A Man Called Sledge (1970)

R   |    |  Western


A Man Called Sledge (1970) Poster

In the Old West, a gunfighting outlaw connives his way into a prison in hopes of getting his hands on a large shipment of gold stored there.


5.9/10
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23 July 2017 | hitchcockthelegend
8
| Luther Sledge.
A Man Called Sledge is directed by Vic Morrow and Morrow co-writes the screenplay with Frank Kowalski. It stars James Garner, Dennis Weaver, Claude Akins, John Marley, Laura Antonelli, Wayde Preston and Ken Clarke. Music is by Gianni Ferrio and cinematography by Luigi Kuveiller.

Luther Sledge (Garner) is a wanted outlaw who upon hearing about a huge gold shipment stored in a prison, promptly assembles his gang and sets about executing a daring robbery.

A Pasta Western filmed in Technicolor/Techniscope out of Andalucia in Spain, A Man Called Sledge is a most interesting and entertaining addition to this splinter of Westerns. From the off we are in no doubt that Garner is serving up a character not of his normal portrayal varieties, here he's not heroic, all American or a lovable rogue, he's a bad egg, gruff, rough and tough, and driven by law breaking activities. Added into the mix is a rather cheeky premise, that of gold being stored in a working prison, which is naturally heavily fortified, protected and seemingly impossible to breach, but Sledge and his cohorts have other ideas that gives the narrative and dramatic drive much strength.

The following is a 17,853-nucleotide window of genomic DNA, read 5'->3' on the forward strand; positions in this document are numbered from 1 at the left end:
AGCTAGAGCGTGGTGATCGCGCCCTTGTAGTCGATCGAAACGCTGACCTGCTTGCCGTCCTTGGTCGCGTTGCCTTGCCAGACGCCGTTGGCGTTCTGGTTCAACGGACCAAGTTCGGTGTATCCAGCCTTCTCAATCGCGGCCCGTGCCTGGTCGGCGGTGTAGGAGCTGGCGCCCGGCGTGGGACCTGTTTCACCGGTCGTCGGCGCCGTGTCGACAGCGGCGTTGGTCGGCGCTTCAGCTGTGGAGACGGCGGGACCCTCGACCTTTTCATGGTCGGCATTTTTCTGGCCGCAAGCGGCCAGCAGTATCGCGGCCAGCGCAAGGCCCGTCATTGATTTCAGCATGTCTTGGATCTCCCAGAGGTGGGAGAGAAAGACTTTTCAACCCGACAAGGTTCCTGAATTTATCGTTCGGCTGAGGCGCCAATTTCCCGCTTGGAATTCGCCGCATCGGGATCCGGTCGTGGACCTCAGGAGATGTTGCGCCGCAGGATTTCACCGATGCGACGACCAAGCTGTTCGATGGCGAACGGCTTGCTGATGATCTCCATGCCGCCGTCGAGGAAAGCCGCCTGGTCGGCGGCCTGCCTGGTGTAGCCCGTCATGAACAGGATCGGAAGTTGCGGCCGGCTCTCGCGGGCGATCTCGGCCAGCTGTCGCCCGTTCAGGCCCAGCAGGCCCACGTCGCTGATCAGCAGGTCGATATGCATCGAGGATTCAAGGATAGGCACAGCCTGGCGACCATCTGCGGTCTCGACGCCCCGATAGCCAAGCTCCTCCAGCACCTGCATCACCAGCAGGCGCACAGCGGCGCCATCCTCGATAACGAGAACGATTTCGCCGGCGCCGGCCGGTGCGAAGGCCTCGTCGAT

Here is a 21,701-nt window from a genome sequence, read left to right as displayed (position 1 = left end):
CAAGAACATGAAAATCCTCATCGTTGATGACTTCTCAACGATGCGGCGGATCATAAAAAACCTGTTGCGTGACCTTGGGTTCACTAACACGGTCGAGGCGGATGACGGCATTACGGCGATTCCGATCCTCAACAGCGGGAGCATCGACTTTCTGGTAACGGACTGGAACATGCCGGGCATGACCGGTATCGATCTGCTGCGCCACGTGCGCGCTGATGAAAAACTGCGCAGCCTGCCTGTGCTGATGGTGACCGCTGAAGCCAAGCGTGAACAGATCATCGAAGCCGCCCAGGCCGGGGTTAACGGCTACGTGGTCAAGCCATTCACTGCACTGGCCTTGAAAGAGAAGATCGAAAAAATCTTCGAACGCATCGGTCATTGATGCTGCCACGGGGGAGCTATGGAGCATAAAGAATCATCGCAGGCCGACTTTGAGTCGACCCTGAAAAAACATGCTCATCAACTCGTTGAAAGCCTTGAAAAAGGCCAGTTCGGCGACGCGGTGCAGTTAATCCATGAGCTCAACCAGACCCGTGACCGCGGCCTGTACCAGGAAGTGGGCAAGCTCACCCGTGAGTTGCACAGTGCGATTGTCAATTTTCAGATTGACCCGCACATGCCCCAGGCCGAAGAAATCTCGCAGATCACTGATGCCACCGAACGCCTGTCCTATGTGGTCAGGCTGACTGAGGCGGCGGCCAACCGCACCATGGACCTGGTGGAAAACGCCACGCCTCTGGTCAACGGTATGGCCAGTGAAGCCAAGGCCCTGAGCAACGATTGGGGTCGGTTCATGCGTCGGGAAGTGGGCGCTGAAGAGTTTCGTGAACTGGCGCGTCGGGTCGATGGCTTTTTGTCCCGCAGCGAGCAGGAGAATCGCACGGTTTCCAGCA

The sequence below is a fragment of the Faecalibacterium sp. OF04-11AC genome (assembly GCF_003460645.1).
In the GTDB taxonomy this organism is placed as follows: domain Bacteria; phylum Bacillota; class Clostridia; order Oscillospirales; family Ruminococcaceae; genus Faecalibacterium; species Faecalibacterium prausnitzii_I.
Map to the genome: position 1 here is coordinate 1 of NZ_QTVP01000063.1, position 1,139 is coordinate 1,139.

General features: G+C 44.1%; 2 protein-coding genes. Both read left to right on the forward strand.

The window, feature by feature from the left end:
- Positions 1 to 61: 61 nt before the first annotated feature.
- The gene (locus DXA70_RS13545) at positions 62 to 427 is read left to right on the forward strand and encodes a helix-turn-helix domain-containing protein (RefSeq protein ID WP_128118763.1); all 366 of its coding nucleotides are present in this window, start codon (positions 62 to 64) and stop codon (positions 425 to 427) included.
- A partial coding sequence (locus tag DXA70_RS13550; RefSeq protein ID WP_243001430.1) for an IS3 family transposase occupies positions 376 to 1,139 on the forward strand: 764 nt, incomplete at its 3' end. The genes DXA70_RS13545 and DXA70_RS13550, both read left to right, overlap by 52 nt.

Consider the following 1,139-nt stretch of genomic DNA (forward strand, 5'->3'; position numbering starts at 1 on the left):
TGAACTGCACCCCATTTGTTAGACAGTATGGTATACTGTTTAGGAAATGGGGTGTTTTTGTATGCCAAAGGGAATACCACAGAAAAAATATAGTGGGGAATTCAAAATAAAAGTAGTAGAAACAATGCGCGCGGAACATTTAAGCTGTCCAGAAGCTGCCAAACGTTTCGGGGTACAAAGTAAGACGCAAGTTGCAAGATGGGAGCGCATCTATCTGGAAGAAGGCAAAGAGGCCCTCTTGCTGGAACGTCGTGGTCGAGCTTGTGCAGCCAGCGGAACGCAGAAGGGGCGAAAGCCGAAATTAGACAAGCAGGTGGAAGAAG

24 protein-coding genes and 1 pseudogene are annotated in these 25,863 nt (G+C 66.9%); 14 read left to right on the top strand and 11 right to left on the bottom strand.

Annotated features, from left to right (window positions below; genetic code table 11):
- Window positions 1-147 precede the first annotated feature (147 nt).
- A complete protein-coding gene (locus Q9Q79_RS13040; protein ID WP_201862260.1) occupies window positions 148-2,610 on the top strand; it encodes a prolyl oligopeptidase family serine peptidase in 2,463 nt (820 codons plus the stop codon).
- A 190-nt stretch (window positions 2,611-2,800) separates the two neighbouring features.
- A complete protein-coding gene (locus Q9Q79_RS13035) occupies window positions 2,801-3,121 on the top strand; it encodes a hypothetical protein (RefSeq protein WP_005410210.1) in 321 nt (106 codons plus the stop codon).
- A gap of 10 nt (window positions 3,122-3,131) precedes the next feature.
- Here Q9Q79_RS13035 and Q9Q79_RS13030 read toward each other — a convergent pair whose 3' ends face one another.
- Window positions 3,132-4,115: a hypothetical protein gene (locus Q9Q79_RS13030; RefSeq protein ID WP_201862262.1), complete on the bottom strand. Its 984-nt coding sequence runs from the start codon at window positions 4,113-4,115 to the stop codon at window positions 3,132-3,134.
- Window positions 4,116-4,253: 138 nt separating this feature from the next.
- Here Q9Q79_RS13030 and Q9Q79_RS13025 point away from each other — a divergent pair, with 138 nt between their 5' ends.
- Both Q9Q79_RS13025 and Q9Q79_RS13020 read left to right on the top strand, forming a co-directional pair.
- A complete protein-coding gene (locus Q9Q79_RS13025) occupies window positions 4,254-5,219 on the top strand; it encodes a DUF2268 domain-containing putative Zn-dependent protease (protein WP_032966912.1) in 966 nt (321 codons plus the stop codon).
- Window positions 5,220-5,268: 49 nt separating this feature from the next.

You couldn't take it with a pope!

In spite of the odd flecks of humour, such as a terrific organ sequence and Akins' constant cynical asides (both orally and visually), pic is grim in texture, there will be blood and the unfurling of other hateful human traits. Morrow knows his Pasta Oaters, both as regards visual ticks and via characterisations. So we get camera zooms, low level up-tilts and spins, while the characters range from the foolish to the greedy - to the twitchy and the dumb - and even a howling man! The story plays out through differing back drops, be it a snow storm, an arid landscape or a sweaty bar - not least the imposing prison at the centre of the plot - Morrow is taking his story through visual variations.

I would have died for you Sledge!

There are a number of great scenes to enjoy, usually where action is concerned, not least the quite exhilarating show-piece involving a jailbreak, where here we are treated to top stunt work as dynamite and a Gatling Gun join the usual bullets and blood carnage. Cards are a big feature, as are crosses - cum - crucifixes, the latter providing some striking (and scary) imagery. While all the time Ferrio's varied musical score hits all the right Pasta Western notes. Hell! even the irritating theme song is hauntingly chaotic and thus fitting once the pic reaches its denouement. With the mostly American cast turning in good perfs, and Morrow proving deft at genre compliance, this is very much an under valued pic and worthy of either seeking out for a first time view or for reevaluation purpose. 7.5/10

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